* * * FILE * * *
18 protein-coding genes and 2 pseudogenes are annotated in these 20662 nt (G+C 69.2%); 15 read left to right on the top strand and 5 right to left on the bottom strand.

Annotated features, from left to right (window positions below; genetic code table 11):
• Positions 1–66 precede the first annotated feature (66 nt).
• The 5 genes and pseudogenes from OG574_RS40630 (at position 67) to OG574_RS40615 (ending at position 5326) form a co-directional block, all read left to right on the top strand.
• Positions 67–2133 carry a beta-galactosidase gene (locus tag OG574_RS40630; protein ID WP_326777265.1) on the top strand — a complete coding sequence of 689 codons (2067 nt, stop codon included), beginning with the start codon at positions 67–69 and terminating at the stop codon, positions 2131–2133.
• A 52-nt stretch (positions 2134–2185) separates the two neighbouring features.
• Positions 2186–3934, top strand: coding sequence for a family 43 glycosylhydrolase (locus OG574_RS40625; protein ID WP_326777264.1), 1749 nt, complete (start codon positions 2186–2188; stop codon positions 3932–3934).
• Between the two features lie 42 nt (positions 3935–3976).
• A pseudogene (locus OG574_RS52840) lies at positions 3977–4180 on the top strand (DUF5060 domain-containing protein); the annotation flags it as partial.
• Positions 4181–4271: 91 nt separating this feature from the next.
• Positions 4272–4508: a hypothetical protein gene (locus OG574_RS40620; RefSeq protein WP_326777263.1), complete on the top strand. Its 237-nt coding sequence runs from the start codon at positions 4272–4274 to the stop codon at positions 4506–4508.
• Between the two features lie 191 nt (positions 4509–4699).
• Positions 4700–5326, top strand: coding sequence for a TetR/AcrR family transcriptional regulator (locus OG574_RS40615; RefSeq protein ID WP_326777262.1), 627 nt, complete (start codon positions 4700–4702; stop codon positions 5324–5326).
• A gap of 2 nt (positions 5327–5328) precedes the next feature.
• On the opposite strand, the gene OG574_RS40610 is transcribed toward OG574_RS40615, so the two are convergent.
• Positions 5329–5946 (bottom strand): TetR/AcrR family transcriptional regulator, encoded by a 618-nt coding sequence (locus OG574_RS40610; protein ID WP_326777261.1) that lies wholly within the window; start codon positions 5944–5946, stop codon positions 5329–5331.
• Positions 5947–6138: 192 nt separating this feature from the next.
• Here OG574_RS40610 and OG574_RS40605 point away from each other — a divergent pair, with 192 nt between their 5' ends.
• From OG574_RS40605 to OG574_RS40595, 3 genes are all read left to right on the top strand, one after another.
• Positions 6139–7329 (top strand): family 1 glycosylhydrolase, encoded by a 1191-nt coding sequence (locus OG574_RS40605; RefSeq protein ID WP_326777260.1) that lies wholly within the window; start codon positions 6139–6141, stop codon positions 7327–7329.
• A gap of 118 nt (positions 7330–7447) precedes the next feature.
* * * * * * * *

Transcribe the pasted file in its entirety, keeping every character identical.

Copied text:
18 protein-coding genes and 2 pseudogenes are annotated in these 20662 nt (G+C 69.2%); 15 read left to right on the top strand and 5 right to left on the bottom strand.

Annotated features, from left to right (window positions below; genetic code table 11):
• Positions 1–66 precede the first annotated feature (66 nt).
• The 5 genes and pseudogenes from OG574_RS40630 (at position 67) to OG574_RS40615 (ending at position 5326) form a co-directional block, all read left to right on the top strand.
• Positions 67–2133 carry a beta-galactosidase gene (locus tag OG574_RS40630; protein ID WP_326777265.1) on the top strand — a complete coding sequence of 689 codons (2067 nt, stop codon included), beginning with the start codon at positions 67–69 and terminating at the stop codon, positions 2131–2133.
• A 52-nt stretch (positions 2134–2185) separates the two neighbouring features.
• Positions 2186–3934, top strand: coding sequence for a family 43 glycosylhydrolase (locus OG574_RS40625; protein ID WP_326777264.1), 1749 nt, complete (start codon positions 2186–2188; stop codon positions 3932–3934).
• Between the two features lie 42 nt (positions 3935–3976).
• A pseudogene (locus OG574_RS52840) lies at positions 3977–4180 on the top strand (DUF5060 domain-containing protein); the annotation flags it as partial.
• Positions 4181–4271: 91 nt separating this feature from the next.
• Positions 4272–4508: a hypothetical protein gene (locus OG574_RS40620; RefSeq protein WP_326777263.1), complete on the top strand. Its 237-nt coding sequence runs from the start codon at positions 4272–4274 to the stop codon at positions 4506–4508.
• Between the two features lie 191 nt (positions 4509–4699).
• Positions 4700–5326, top strand: coding sequence for a TetR/AcrR family transcriptional regulator (locus OG574_RS40615; RefSeq protein ID WP_326777262.1), 627 nt, complete (start codon positions 4700–4702; stop codon positions 5324–5326).
• A gap of 2 nt (positions 5327–5328) precedes the next feature.
• On the opposite strand, the gene OG574_RS40610 is transcribed toward OG574_RS40615, so the two are convergent.
• Positions 5329–5946 (bottom strand): TetR/AcrR family transcriptional regulator, encoded by a 618-nt coding sequence (locus OG574_RS40610; protein ID WP_326777261.1) that lies wholly within the window; start codon positions 5944–5946, stop codon positions 5329–5331.
• Positions 5947–6138: 192 nt separating this feature from the next.
• Here OG574_RS40610 and OG574_RS40605 point away from each other — a divergent pair, with 192 nt between their 5' ends.
• From OG574_RS40605 to OG574_RS40595, 3 genes are all read left to right on the top strand, one after another.
• Positions 6139–7329 (top strand): family 1 glycosylhydrolase, encoded by a 1191-nt coding sequence (locus OG574_RS40605; RefSeq protein ID WP_326777260.1) that lies wholly within the window; start codon positions 6139–6141, stop codon positions 7327–7329.
• A gap of 118 nt (positions 7330–7447) precedes the next feature.